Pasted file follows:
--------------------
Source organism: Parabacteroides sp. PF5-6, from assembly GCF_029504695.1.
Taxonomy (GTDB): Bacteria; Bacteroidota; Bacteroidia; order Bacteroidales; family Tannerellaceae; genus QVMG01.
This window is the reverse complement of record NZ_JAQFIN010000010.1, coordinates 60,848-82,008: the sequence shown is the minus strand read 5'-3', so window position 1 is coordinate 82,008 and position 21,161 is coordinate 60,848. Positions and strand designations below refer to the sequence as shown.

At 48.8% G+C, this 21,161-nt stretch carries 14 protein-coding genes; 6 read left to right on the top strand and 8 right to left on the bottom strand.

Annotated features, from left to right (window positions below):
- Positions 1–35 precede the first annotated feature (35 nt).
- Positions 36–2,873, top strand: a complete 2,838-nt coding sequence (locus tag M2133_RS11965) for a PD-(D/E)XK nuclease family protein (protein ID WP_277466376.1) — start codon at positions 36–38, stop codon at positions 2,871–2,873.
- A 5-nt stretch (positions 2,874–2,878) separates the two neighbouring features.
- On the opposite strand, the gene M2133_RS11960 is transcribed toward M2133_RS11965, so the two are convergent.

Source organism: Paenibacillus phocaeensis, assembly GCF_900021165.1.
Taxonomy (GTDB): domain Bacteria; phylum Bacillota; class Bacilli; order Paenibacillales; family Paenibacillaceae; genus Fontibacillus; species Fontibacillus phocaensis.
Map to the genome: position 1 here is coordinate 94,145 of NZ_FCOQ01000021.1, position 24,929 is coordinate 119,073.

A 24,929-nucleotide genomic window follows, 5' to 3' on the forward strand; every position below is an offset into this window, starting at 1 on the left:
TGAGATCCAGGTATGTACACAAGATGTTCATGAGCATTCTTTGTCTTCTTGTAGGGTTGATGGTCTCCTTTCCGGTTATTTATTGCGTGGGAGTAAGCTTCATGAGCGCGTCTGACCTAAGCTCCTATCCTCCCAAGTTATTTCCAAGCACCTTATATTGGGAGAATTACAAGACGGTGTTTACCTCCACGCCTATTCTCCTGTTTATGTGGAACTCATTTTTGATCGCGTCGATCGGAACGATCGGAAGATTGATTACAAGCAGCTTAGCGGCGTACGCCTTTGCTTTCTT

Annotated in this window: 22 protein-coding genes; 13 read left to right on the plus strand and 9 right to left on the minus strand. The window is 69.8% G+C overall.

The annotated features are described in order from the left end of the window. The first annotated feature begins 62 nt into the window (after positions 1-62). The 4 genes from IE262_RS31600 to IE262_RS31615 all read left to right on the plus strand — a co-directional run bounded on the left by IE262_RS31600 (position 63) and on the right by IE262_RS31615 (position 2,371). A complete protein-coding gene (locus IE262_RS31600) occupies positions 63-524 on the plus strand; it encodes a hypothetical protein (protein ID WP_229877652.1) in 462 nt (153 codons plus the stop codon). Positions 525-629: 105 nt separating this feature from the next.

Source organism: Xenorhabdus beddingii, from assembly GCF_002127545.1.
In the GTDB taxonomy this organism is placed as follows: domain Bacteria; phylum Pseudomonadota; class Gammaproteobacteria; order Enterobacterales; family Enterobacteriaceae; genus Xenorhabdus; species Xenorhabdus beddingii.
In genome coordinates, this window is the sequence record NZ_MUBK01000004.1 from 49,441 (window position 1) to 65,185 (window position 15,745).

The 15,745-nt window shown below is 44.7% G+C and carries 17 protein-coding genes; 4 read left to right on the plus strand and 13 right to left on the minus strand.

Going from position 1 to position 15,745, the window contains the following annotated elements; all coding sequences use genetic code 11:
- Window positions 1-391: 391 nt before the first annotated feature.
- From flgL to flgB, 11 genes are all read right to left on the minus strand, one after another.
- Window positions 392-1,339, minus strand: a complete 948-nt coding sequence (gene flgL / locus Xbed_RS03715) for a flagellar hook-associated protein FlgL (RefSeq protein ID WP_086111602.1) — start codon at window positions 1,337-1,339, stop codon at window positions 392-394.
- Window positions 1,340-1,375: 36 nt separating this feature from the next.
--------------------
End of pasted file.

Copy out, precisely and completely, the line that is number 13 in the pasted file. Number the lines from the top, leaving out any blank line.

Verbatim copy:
A 24,929-nucleotide genomic window follows, 5' to 3' on the forward strand; every position below is an offset into this window, starting at 1 on the left: